For a while, I was putting pressure on myself to post every day even when I was feeling uninspired. But that led to burnout and growing resentment towards my job, which obviously I don’t want to have when I have, like, my dream best job in the world.

I think something that I’ve done for myself now is like, when I’m getting dressed and I’m feeling inspired, I’ll film a video of my outfit of the day, like the process of me picking out the outfit. But if I’m not feeling inspired and I don’t know what to wear, then I don’t put that pressure on myself to post, just because I don’t want to get really burnt out and tired of social media. 

How would you like to affect the world of fashion? What do you hope your viewers take away?

Social media in general has a pretty rapidly growing influence on fashion. I have no idea about me specifically. 

The influence I want to have on people is to open their minds to different forms of fashion, and not influencing what specific things people wear. Like I don’t want my influence to be that someone else also wears plaid all the time. Obviously, if they like that, then yes, but not just because they see me wearing it. My goal as an influencer is to show people that fashion doesn’t look like this one specific thing. It’s an art form, and I want to inspire people hopefully to wear whatever they wanna wear. 

So spreading your ideas of fashion more than the traits of your own style.

Yes, I don’t want to be the person that’s starting the next trend. I want to be the person that’s helping other people discover their own personal style separate from trends. Punk fashion has always been one of my biggest influences, in terms of what punk represents, like wanting to break away from mainstream society and fashion as a form of social commentary. I think the anti-trend thing is something I adopted from punk fashion.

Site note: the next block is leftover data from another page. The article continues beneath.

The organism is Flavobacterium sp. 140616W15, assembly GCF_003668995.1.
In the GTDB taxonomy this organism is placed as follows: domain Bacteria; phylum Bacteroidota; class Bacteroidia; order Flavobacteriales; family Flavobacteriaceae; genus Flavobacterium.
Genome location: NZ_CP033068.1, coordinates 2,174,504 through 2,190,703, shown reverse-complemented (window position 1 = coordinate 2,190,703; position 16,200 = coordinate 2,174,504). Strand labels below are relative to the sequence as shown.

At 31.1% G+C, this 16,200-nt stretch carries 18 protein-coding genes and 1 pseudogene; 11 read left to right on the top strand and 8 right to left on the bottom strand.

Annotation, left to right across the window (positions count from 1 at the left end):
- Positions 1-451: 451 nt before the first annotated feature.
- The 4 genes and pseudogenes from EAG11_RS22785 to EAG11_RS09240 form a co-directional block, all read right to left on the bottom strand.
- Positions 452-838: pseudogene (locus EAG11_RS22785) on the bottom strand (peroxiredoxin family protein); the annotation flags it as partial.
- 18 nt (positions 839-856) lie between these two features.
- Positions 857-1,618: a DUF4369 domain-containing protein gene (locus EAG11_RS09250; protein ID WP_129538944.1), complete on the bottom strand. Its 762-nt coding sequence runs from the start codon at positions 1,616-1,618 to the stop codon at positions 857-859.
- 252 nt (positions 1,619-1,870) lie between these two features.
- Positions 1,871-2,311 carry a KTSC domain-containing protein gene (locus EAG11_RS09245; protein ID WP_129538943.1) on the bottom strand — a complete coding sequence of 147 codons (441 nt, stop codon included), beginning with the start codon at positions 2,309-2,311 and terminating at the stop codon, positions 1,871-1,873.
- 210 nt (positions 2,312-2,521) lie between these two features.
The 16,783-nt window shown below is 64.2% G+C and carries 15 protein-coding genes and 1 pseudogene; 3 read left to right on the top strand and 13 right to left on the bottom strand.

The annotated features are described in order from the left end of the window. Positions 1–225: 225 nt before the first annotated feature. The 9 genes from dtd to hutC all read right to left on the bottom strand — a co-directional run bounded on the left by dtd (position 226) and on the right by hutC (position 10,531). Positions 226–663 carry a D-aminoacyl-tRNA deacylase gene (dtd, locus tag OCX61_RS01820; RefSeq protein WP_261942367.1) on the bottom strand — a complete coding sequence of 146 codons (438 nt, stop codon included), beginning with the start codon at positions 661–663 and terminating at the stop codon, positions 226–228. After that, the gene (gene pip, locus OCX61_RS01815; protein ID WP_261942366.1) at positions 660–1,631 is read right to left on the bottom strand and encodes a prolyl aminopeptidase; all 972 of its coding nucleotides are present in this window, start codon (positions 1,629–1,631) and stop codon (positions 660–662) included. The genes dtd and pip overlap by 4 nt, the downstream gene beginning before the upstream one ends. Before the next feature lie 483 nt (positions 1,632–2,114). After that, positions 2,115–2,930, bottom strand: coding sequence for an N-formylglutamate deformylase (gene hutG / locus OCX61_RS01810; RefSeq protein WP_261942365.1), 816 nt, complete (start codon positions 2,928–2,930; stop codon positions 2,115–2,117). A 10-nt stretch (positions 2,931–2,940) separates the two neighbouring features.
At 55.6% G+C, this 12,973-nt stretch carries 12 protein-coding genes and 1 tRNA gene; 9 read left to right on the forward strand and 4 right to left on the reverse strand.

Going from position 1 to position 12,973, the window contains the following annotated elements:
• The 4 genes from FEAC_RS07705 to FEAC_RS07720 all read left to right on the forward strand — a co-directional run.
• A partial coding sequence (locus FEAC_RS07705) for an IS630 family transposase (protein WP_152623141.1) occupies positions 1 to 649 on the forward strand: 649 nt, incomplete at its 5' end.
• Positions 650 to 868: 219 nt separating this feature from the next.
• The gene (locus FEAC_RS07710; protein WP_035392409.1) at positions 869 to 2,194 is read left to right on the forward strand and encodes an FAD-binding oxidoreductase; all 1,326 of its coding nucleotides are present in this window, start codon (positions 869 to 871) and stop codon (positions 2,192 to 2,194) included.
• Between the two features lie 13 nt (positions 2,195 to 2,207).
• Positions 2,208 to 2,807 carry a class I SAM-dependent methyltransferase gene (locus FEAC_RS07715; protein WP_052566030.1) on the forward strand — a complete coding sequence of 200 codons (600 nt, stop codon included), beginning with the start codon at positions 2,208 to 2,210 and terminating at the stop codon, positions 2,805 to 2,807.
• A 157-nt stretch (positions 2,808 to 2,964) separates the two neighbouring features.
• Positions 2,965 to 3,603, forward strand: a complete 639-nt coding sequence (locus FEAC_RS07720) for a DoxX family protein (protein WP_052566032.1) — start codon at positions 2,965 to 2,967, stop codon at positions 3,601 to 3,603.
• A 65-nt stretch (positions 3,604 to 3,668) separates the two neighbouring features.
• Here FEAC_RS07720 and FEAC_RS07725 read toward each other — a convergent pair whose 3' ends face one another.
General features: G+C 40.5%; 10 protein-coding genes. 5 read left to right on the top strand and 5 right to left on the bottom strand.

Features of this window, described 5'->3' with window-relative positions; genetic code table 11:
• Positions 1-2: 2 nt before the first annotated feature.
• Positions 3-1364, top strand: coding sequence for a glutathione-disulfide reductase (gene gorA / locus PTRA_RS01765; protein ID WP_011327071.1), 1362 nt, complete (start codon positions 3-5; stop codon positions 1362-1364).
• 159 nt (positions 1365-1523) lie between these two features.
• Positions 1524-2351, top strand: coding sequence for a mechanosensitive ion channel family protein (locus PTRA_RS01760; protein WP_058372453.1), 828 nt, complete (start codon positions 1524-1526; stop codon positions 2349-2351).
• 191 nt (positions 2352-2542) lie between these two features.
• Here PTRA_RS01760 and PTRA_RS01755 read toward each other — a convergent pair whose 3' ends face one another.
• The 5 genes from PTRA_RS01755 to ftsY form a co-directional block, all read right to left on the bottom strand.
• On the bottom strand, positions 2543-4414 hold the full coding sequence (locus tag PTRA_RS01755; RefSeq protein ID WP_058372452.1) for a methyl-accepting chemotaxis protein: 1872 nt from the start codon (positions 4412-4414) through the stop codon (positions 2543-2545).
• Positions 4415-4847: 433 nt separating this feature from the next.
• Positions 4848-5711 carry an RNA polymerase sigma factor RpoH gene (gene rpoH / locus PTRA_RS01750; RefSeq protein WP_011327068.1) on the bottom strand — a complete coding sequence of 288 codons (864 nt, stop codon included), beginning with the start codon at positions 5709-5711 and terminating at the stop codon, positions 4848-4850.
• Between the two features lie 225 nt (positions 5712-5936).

Have you ever been tempted by the idea of starting the next big trend, or being the next it-girl?

I know there’s a lot of people out there that want to be the person that starts the next trend, like their style comes it, or they become the next it girl or whatever. There’s a lot of people wearing the same things. 

I feel like it kind of depends on what you got into influencing for, whether you wanted to be an influencer because you wanted to be famous, or because you feel like you have something to say.



Story | Joann Zhang

Photos | Courtesy of Olive Eng-Canty